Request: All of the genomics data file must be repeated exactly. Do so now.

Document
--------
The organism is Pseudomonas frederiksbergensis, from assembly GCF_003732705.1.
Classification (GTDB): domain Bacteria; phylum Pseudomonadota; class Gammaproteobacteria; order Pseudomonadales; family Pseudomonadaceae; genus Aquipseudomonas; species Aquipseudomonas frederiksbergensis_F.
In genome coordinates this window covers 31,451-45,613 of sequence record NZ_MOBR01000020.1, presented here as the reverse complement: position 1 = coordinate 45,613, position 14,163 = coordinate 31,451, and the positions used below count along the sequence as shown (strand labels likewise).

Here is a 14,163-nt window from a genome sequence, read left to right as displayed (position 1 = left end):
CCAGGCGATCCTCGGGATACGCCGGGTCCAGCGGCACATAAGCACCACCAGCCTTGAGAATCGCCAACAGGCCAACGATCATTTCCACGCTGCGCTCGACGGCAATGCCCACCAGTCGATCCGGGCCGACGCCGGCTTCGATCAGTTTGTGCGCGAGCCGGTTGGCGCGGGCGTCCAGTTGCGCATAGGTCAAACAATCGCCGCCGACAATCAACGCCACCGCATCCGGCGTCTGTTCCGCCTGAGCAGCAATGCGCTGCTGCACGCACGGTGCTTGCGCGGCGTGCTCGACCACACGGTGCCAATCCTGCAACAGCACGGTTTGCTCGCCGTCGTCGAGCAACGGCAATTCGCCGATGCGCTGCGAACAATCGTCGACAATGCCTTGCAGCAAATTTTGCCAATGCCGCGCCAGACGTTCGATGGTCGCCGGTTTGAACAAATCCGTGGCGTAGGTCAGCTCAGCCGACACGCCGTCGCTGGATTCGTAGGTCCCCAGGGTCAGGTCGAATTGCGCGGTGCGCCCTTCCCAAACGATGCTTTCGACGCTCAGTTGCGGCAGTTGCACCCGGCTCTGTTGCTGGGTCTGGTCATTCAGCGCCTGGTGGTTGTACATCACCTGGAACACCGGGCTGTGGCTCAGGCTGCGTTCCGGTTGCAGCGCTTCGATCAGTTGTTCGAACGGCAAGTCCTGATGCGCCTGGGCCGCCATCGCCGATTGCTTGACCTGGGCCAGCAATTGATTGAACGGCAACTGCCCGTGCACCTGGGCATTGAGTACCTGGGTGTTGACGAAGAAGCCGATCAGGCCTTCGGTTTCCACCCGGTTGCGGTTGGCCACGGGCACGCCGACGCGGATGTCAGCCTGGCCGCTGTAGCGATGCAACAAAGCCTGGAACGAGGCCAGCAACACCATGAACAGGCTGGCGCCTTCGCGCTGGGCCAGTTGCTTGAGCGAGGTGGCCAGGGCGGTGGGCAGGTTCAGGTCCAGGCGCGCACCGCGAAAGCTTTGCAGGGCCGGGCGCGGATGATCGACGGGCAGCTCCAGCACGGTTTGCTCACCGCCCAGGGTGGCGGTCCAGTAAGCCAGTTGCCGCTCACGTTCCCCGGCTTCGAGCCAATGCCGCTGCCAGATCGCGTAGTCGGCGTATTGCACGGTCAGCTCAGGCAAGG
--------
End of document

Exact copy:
The organism is Pseudomonas frederiksbergensis, from assembly GCF_003732705.1.
Classification (GTDB): domain Bacteria; phylum Pseudomonadota; class Gammaproteobacteria; order Pseudomonadales; family Pseudomonadaceae; genus Aquipseudomonas; species Aquipseudomonas frederiksbergensis_F.
In genome coordinates this window covers 31,451-45,613 of sequence record NZ_MOBR01000020.1, presented here as the reverse complement: position 1 = coordinate 45,613, position 14,163 = coordinate 31,451, and the positions used below count along the sequence as shown (strand labels likewise).

Here is a 14,163-nt window from a genome sequence, read left to right as displayed (position 1 = left end):
CCAGGCGATCCTCGGGATACGCCGGGTCCAGCGGCACATAAGCACCACCAGCCTTGAGAATCGCCAACAGGCCAACGATCATTTCCACGCTGCGCTCGACGGCAATGCCCACCAGTCGATCCGGGCCGACGCCGGCTTCGATCAGTTTGTGCGCGAGCCGGTTGGCGCGGGCGTCCAGTTGCGCATAGGTCAAACAATCGCCGCCGACAATCAACGCCACCGCATCCGGCGTCTGTTCCGCCTGAGCAGCAATGCGCTGCTGCACGCACGGTGCTTGCGCGGCGTGCTCGACCACACGGTGCCAATCCTGCAACAGCACGGTTTGCTCGCCGTCGTCGAGCAACGGCAATTCGCCGATGCGCTGCGAACAATCGTCGACAATGCCTTGCAGCAAATTTTGCCAATGCCGCGCCAGACGTTCGATGGTCGCCGGTTTGAACAAATCCGTGGCGTAGGTCAGCTCAGCCGACACGCCGTCGCTGGATTCGTAGGTCCCCAGGGTCAGGTCGAATTGCGCGGTGCGCCCTTCCCAAACGATGCTTTCGACGCTCAGTTGCGGCAGTTGCACCCGGCTCTGTTGCTGGGTCTGGTCATTCAGCGCCTGGTGGTTGTACATCACCTGGAACACCGGGCTGTGGCTCAGGCTGCGTTCCGGTTGCAGCGCTTCGATCAGTTGTTCGAACGGCAAGTCCTGATGCGCCTGGGCCGCCATCGCCGATTGCTTGACCTGGGCCAGCAATTGATTGAACGGCAACTGCCCGTGCACCTGGGCATTGAGTACCTGGGTGTTGACGAAGAAGCCGATCAGGCCTTCGGTTTCCACCCGGTTGCGGTTGGCCACGGGCACGCCGACGCGGATGTCAGCCTGGCCGCTGTAGCGATGCAACAAAGCCTGGAACGAGGCCAGCAACACCATGAACAGGCTGGCGCCTTCGCGCTGGGCCAGTTGCTTGAGCGAGGTGGCCAGGGCGGTGGGCAGGTTCAGGTCCAGGCGCGCACCGCGAAAGCTTTGCAGGGCCGGGCGCGGATGATCGACGGGCAGCTCCAGCACGGTTTGCTCACCGCCCAGGGTGGCGGTCCAGTAAGCCAGTTGCCGCTCACGTTCCCCGGCTTCGAGCCAATGCCGCTGCCAGATCGCGTAGTCGGCGTATTGCACGGTCAGCTCAGGCAAGG